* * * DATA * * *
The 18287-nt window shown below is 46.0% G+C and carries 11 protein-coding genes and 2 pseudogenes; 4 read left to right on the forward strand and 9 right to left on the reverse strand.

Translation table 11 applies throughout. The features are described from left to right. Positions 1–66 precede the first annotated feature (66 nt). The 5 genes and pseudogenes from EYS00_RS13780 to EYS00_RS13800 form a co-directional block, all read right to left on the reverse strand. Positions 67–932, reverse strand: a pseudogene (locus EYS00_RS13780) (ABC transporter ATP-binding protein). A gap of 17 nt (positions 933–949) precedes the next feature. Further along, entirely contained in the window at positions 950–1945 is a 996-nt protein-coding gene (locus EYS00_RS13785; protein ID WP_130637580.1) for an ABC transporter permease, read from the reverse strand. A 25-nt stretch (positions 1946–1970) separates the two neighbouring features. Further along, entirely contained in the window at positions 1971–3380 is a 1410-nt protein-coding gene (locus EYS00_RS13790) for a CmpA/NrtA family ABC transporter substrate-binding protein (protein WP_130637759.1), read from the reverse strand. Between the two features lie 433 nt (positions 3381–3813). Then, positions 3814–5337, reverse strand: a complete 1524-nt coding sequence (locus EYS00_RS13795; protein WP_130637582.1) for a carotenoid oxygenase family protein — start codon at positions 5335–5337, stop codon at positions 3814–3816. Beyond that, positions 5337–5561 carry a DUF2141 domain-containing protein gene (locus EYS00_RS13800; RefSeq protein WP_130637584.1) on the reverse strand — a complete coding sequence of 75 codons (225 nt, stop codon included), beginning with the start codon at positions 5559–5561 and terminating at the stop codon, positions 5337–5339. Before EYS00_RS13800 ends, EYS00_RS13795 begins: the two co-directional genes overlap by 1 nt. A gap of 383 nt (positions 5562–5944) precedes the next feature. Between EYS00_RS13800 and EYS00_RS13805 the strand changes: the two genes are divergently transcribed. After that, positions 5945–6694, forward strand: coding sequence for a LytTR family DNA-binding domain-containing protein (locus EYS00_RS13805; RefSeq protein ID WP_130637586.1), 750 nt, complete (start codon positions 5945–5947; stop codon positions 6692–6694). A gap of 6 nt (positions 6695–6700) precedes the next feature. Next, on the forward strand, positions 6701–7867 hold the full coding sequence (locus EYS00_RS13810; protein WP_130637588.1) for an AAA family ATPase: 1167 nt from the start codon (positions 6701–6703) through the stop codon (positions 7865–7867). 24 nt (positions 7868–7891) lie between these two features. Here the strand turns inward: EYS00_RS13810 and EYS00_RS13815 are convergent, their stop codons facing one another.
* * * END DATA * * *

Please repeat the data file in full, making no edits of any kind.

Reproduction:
The 18287-nt window shown below is 46.0% G+C and carries 11 protein-coding genes and 2 pseudogenes; 4 read left to right on the forward strand and 9 right to left on the reverse strand.

Translation table 11 applies throughout. The features are described from left to right. Positions 1–66 precede the first annotated feature (66 nt). The 5 genes and pseudogenes from EYS00_RS13780 to EYS00_RS13800 form a co-directional block, all read right to left on the reverse strand. Positions 67–932, reverse strand: a pseudogene (locus EYS00_RS13780) (ABC transporter ATP-binding protein). A gap of 17 nt (positions 933–949) precedes the next feature. Further along, entirely contained in the window at positions 950–1945 is a 996-nt protein-coding gene (locus EYS00_RS13785; protein ID WP_130637580.1) for an ABC transporter permease, read from the reverse strand. A 25-nt stretch (positions 1946–1970) separates the two neighbouring features. Further along, entirely contained in the window at positions 1971–3380 is a 1410-nt protein-coding gene (locus EYS00_RS13790) for a CmpA/NrtA family ABC transporter substrate-binding protein (protein WP_130637759.1), read from the reverse strand. Between the two features lie 433 nt (positions 3381–3813). Then, positions 3814–5337, reverse strand: a complete 1524-nt coding sequence (locus EYS00_RS13795; protein WP_130637582.1) for a carotenoid oxygenase family protein — start codon at positions 5335–5337, stop codon at positions 3814–3816. Beyond that, positions 5337–5561 carry a DUF2141 domain-containing protein gene (locus EYS00_RS13800; RefSeq protein WP_130637584.1) on the reverse strand — a complete coding sequence of 75 codons (225 nt, stop codon included), beginning with the start codon at positions 5559–5561 and terminating at the stop codon, positions 5337–5339. Before EYS00_RS13800 ends, EYS00_RS13795 begins: the two co-directional genes overlap by 1 nt. A gap of 383 nt (positions 5562–5944) precedes the next feature. Between EYS00_RS13800 and EYS00_RS13805 the strand changes: the two genes are divergently transcribed. After that, positions 5945–6694, forward strand: coding sequence for a LytTR family DNA-binding domain-containing protein (locus EYS00_RS13805; RefSeq protein ID WP_130637586.1), 750 nt, complete (start codon positions 5945–5947; stop codon positions 6692–6694). A gap of 6 nt (positions 6695–6700) precedes the next feature. Next, on the forward strand, positions 6701–7867 hold the full coding sequence (locus EYS00_RS13810; protein WP_130637588.1) for an AAA family ATPase: 1167 nt from the start codon (positions 6701–6703) through the stop codon (positions 7865–7867). 24 nt (positions 7868–7891) lie between these two features. Here the strand turns inward: EYS00_RS13810 and EYS00_RS13815 are convergent, their stop codons facing one another.